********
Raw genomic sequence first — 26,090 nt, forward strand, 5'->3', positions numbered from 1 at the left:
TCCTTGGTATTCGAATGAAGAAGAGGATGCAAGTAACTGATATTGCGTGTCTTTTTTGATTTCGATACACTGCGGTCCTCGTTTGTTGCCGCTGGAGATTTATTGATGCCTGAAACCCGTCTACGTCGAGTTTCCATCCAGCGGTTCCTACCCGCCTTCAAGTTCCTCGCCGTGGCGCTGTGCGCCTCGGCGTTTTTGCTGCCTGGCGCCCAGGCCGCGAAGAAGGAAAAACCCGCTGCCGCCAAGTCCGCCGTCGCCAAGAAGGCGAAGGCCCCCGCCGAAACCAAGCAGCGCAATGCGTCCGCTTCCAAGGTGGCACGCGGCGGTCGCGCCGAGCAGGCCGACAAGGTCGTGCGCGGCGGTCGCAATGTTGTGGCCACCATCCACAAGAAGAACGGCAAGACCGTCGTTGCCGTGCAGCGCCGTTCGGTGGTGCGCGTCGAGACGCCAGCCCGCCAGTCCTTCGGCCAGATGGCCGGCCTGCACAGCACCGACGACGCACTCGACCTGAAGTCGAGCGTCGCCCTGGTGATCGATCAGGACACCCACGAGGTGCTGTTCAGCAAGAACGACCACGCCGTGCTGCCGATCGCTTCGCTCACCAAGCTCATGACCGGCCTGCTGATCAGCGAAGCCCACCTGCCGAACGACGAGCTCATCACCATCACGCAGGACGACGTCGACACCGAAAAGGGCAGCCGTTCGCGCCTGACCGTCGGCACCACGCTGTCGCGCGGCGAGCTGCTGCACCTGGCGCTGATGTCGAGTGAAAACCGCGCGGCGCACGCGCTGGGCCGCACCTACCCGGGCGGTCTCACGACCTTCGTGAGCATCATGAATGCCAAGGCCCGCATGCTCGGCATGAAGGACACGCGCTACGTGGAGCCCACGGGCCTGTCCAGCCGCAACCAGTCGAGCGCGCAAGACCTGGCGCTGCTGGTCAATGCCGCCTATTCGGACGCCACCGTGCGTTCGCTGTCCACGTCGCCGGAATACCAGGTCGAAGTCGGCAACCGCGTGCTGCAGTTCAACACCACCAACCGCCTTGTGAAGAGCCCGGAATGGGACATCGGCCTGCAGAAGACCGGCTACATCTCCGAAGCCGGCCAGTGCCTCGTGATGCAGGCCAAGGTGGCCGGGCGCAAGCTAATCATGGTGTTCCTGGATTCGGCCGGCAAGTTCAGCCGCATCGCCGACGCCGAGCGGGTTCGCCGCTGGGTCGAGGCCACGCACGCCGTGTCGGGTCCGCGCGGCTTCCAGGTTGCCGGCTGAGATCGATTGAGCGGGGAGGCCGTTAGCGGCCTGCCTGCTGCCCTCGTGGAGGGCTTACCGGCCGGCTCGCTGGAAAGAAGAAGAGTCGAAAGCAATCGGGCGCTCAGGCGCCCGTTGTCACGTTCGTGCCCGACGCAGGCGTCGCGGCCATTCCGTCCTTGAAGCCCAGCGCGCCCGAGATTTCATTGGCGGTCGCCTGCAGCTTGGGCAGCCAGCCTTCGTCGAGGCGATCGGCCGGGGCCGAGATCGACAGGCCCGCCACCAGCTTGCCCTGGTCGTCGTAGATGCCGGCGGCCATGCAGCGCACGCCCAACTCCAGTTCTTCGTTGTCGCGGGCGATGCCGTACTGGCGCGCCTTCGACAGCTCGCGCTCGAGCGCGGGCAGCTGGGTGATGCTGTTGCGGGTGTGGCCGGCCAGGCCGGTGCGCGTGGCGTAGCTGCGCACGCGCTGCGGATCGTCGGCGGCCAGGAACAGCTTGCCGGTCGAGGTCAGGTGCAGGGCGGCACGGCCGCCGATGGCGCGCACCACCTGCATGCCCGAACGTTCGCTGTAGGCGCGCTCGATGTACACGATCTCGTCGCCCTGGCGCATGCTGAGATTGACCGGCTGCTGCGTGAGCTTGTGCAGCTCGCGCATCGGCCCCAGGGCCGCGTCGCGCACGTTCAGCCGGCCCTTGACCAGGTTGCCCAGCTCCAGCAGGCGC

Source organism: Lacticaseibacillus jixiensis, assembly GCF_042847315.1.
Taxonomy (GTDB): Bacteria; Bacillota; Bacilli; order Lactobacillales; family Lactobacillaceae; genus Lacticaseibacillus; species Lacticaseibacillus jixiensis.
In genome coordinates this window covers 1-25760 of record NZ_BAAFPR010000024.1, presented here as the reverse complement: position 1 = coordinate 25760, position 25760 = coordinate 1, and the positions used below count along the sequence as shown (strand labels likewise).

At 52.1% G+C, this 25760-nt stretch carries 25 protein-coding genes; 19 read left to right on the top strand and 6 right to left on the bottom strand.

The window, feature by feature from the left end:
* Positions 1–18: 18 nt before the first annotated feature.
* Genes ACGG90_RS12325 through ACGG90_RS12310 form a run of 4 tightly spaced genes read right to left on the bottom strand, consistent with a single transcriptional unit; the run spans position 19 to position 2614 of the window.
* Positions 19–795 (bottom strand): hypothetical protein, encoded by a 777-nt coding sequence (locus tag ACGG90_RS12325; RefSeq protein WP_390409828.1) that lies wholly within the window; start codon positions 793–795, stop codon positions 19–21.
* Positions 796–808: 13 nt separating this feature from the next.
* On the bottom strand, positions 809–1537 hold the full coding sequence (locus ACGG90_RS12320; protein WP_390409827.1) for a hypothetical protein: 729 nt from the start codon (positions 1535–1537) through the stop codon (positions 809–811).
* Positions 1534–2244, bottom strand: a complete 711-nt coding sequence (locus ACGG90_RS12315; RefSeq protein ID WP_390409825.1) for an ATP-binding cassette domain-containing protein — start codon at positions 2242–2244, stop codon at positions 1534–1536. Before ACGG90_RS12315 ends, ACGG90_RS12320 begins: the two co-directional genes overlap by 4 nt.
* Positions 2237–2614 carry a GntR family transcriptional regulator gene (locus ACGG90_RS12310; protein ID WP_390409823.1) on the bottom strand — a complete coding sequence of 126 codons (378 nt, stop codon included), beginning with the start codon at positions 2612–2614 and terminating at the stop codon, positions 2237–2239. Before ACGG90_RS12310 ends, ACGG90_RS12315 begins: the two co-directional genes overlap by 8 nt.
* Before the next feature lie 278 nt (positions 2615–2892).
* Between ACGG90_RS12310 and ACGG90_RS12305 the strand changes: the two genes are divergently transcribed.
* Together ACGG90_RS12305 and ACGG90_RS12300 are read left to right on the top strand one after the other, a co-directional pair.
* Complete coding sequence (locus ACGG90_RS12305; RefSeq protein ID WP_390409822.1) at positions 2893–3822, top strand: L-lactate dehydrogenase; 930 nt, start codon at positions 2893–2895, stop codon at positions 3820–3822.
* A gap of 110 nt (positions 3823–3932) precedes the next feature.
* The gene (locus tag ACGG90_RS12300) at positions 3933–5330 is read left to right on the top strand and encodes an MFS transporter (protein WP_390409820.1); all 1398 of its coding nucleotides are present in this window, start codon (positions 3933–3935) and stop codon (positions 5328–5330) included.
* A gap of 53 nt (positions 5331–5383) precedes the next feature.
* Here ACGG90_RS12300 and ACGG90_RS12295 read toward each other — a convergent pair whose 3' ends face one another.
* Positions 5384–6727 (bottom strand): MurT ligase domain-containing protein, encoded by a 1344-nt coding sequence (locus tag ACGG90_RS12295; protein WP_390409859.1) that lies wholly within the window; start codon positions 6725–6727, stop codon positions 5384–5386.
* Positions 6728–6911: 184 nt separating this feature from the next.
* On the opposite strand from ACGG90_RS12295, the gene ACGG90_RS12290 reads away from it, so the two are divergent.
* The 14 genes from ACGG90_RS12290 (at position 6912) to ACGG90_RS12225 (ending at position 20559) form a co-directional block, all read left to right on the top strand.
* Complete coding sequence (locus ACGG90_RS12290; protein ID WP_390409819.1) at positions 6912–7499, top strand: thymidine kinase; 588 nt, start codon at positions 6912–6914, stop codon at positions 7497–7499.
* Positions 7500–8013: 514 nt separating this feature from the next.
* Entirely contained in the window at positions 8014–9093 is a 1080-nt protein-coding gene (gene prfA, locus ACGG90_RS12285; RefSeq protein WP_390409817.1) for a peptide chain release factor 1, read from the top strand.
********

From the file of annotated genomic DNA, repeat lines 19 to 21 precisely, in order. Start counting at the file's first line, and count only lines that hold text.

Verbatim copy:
* A gap of 110 nt (positions 3823–3932) precedes the next feature.
* The gene (locus tag ACGG90_RS12300) at positions 3933–5330 is read left to right on the top strand and encodes an MFS transporter (protein WP_390409820.1); all 1398 of its coding nucleotides are present in this window, start codon (positions 3933–3935) and stop codon (positions 5328–5330) included.
* A gap of 53 nt (positions 5331–5383) precedes the next feature.